Strategies to improve the robustness of acentrosomal spindle formation in female meiosis
Palabras clave:meiosis; fission yeast; acentrosomal spindle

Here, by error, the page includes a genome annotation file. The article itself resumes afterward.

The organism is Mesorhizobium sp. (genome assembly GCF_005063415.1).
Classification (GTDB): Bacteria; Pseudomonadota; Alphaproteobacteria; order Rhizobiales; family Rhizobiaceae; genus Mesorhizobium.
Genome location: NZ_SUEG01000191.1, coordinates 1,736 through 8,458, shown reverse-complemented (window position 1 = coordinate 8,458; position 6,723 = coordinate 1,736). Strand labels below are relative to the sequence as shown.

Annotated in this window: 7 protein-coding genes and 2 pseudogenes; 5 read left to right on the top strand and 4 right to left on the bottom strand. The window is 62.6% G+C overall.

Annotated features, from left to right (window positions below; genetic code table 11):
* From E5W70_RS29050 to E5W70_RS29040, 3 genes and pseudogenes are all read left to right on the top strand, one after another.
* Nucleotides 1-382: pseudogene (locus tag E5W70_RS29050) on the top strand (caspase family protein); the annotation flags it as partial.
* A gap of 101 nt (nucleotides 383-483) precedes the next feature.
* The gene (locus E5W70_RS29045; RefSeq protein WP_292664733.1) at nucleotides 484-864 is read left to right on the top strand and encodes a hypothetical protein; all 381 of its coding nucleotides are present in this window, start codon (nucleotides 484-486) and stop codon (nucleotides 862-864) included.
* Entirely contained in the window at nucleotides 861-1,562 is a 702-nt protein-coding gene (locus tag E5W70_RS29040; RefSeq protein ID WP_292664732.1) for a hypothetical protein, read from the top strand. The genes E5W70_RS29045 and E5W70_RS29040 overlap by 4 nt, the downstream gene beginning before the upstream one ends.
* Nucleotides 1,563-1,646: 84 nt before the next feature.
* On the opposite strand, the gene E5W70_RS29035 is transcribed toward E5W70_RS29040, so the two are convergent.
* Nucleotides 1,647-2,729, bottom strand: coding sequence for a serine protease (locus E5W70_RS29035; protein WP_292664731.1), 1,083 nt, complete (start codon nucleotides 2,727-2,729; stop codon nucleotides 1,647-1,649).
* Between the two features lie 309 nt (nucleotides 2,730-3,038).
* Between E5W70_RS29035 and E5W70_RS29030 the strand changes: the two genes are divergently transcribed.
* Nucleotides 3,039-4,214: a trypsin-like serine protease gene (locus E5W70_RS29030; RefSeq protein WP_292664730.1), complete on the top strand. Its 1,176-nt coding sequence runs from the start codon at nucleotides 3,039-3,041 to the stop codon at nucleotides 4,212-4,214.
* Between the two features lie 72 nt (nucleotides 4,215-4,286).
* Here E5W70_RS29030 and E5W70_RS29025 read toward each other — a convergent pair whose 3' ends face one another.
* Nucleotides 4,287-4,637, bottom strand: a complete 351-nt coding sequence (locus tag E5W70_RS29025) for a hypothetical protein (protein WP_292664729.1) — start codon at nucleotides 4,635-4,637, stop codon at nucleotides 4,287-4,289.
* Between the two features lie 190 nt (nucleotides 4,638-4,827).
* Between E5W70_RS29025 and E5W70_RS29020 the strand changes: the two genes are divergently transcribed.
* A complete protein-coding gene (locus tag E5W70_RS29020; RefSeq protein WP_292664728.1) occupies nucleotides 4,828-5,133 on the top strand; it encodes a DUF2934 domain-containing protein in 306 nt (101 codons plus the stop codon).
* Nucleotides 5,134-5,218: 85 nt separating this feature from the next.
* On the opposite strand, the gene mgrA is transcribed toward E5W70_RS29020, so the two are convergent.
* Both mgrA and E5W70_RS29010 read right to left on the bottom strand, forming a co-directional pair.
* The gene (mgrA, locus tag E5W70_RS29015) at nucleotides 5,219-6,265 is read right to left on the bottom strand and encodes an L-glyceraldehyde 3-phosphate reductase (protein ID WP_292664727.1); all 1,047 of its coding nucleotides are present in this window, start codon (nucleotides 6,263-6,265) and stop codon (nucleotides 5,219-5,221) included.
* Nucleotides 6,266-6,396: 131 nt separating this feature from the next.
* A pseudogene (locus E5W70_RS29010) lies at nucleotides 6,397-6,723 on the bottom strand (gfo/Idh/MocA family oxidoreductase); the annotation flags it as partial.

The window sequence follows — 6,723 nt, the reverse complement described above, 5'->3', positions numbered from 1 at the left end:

In meiosis, centrosomes are so important because they organize microtubules and nucleation of the spindle for a correct chromosomal segregation in eukaryotics cells. Human female oocytes lack centrosomes, so microtubules must self-assembly, which can cause mistakes in the process and diseases to the embryo. To study the molecular mechanisms supporting acentrosomal spindle, we are using the fission yeast Saccharomyces pombe as model scenario. In this organism, spindle pole bodies (SPBs), the functional equivalents of centrosomes, are sitting on the nuclear envelope (NE), which is dissasembled in each cell cycle by activating proteins like Sad1 and Bqt1, that mediate chromosome-NE contacts (Pineda-Santaella & Fernández-Álvarez, 2019). Based on these findings, our aims are making the acentrosomal spindle more robust and minimizing chromosomal segregation errors. In order to get then, we want to analyze the effects of overexpression of Cls1p, a cytoplasmic linker associated protein (CLASP) that stabilizes specific groups of MTs in S. pombe and has two homologous proteins in humans, CLASP1 and CLASP2. They contribute to the formation and maintenance of the spindle midzone by promoting MT rescue events (Al-Bassam et al., 2010). On the other hand, there are another important proteins in this process, like Klp6, a kind of kinesin-8, whose homologous proteins in humans are Kif18A, Kif18B, and Kif19. An in vivo study suggets that Klp6 binds to the tubulin triggering the birth of new MTs and promoting nucleation and catastrophe at the growing MT tip (Erent et al., 2012). Deletion or knockdown of Klp6 leads to longer spindles and defects in its assembly and position in many cases (Gergely et al., 2017), but we suggest that a longer acentrosomal spindle could also be stronger and more stable. So, we also pretend to observe the impact of deletion of klp6 on the spindle behavior and chromosome movements. To perform that experiments, we have obtained two different mutants for klp6 and cls1 in a bqt1Δ sad1.2 background by crossing some strains with these characteristics and we are studying what happens in the cell nucleus by fluorescent microscopy, using a DeltaVision microscope. As a result, we expect that chromosomal segregation in mutants for cls1 and klp6 will be more efficient with respect to the mutant control, which has only bqt1Δ sad1.2, and, ultimately, improve the meiotic process in this context.